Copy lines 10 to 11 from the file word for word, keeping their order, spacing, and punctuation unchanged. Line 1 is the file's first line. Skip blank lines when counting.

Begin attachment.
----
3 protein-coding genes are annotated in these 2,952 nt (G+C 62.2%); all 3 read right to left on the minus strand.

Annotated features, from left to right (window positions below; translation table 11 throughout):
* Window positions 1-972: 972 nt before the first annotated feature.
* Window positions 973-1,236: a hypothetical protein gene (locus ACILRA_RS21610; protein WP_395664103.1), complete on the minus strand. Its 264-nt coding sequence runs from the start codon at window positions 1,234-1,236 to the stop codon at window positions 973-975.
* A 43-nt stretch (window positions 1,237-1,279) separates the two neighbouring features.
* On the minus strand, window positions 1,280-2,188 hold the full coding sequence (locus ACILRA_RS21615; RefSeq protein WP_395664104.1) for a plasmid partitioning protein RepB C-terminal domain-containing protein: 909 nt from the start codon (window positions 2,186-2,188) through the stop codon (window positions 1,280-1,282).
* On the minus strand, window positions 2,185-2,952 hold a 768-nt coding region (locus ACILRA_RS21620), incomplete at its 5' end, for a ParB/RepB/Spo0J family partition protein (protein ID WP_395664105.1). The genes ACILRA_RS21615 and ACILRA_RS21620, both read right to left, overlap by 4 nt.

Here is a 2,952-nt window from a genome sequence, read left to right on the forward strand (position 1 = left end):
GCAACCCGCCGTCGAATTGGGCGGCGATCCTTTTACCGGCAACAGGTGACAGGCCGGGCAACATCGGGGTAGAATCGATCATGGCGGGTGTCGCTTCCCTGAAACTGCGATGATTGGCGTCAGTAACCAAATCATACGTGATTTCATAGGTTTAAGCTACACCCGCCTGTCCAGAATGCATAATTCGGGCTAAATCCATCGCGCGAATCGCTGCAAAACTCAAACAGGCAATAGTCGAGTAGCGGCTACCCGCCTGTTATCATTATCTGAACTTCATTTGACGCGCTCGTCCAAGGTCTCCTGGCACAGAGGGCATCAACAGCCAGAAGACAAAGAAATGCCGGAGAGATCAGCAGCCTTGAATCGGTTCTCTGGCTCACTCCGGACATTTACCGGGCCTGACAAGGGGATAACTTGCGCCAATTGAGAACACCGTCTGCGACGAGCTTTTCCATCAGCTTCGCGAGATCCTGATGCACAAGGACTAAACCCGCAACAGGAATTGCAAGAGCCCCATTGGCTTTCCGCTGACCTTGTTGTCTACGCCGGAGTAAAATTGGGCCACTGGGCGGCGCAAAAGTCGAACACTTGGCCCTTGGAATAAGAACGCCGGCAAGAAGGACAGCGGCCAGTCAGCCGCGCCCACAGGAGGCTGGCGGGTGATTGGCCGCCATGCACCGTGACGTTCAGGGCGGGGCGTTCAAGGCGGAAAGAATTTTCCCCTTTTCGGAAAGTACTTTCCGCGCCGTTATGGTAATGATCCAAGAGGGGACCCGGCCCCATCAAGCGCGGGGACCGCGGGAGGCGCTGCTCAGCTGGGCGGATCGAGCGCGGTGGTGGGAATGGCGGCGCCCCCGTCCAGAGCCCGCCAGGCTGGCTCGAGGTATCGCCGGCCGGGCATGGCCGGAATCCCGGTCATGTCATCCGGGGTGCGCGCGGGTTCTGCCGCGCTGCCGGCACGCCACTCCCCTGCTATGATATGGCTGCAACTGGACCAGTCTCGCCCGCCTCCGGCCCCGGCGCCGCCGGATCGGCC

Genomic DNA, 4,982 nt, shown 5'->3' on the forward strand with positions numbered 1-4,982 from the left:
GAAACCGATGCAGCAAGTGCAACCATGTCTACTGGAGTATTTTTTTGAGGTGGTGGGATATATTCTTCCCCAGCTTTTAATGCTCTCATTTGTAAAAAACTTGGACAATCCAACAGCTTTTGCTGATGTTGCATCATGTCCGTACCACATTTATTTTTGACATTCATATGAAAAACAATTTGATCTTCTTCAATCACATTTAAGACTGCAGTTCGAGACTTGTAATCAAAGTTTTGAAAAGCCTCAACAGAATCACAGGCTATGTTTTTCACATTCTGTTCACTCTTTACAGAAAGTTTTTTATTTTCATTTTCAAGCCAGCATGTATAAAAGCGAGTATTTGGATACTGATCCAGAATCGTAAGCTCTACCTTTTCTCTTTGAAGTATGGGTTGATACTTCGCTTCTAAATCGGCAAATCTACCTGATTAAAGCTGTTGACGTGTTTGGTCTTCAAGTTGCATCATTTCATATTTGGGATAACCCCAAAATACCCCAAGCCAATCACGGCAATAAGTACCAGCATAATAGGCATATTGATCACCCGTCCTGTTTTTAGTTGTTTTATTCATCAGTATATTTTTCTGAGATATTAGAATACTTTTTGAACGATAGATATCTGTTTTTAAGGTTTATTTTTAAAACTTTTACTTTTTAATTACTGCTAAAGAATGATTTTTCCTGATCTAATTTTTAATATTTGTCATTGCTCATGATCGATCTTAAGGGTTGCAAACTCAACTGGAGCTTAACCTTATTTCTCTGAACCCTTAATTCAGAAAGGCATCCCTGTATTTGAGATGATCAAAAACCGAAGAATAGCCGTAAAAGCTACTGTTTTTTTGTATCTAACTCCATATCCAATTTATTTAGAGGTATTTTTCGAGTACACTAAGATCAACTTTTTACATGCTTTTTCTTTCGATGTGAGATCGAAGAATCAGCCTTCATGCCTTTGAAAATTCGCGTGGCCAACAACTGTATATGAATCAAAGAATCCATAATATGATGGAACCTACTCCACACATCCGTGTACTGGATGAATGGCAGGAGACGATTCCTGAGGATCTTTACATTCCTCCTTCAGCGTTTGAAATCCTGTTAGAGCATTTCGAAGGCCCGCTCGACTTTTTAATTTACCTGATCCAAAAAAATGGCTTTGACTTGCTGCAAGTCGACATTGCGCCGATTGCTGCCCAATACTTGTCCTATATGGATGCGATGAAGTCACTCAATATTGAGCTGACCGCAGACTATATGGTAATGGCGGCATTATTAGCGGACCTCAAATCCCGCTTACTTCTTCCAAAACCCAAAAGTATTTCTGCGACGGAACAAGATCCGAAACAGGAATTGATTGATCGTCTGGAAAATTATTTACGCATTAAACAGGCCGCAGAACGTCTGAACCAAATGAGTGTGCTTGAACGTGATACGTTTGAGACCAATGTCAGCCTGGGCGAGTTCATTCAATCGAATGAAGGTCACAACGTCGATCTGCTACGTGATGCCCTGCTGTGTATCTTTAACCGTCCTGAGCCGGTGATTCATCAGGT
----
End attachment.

Genomic DNA, 4,982 nt, shown 5'->3' on the forward strand with positions numbered 1-4,982 from the left:
GAAACCGATGCAGCAAGTGCAACCATGTCTACTGGAGTATTTTTTTGAGGTGGTGGGATATATTCTTCCCCAGCTTTTAATGCTCTCATTTGTAAAAAACTTGGACAATCCAACAGCTTTTGCTGATGTTGCATCATGTCCGTACCACATTTATTTTTGACATTCATATGAAAAACAATTTGATCTTCTTCAATCACATTTAAGACTGCAGTTCGAGACTTGTAATCAAAGTTTTGAAAAGCCTCAACAGAATCACAGGCTATGTTTTTCACATTCTGTTCACTCTTTACAGAAAGTTTTTTATTTTCATTTTCAAGCCAGCATGTATAAAAGCGAGTATTTGGATACTGATCCAGAATCGTAAGCTCTACCTTTTCTCTTTGAAGTATGGGTTGATACTTCGCTTCTAAATCGGCAAATCTACCTGATTAAAGCTGTTGACGTGTTTGGTCTTCAAGTTGCATCATTTCATATTTGGGATAACCCCAAAATACCCCAAGCCAATCACGGCAATAAGTACCAGCATAATAGGCATATTGATCACCCGTCCTGTTTTTAGTTGTTTTATTCATCAGTATATTTTTCTGAGATATTAGAATACTTTTTGAACGATAGATATCTGTTTTTAAGGTTTATTTTTAAAACTTTTACTTTTTAATTACTGCTAAAGAATGATTTTTCCTGATCTAATTTTTAATATTTGTCATTGCTCATGATCGATCTTAAGGGTTGCAAACTCAACTGGAGCTTAACCTTATTTCTCTGAACCCTTAATTCAGAAAGGCATCCCTGTATTTGAGATGATCAAAAACCGAAGAATAGCCGTAAAAGCTACTGTTTTTTTGTATCTAACTCCATATCCAATTTATTTAGAGGTATTTTTCGAGTACACTAAGATCAACTTTTTACATGCTTTTTCTTTCGATGTGAGATCGAAGAATCAGCCTTCATGCCTTTGAAAATTCGCGTGGCCAACAACTGTATATGAATCAAAGAATCCATAATATGATGGAACCTACTCCACACATCCGTGTACTGGATGAATGGCAGGAGACGATTCCTGAGGATCTTTACATTCCTCCTTCAGCGTTTGAAATCCTGTTAGAGCATTTCGAAGGCCCGCTCGACTTTTTAATTTACCTGATCCAAAAAAATGGCTTTGACTTGCTGCAAGTCGACATTGCGCCGATTGCTGCCCAATACTTGTCCTATATGGATGCGATGAAGTCACTCAATATTGAGCTGACCGCAGACTATATGGTAATGGCGGCATTATTAGCGGACCTCAAATCCCGCTTACTTCTTCCAAAACCCAAAAGTATTTCTGCGACGGAACAAGATCCGAAACAGGAATTGATTGATCGTCTGGAAAATTATTTACGCATTAAACAGGCCGCAGAACGTCTGAACCAAATGAGTGTGCTTGAACGTGATACGTTTGAGACCAATGTCAGCCTGGGCGAGTTCATTCAATCGAATGAAGGTCACAACGTCGATCTGCTACGTGATGCCCTGCTGTGTATCTTTAACCGTCCTGAGCCGGTGATTCATCAGGT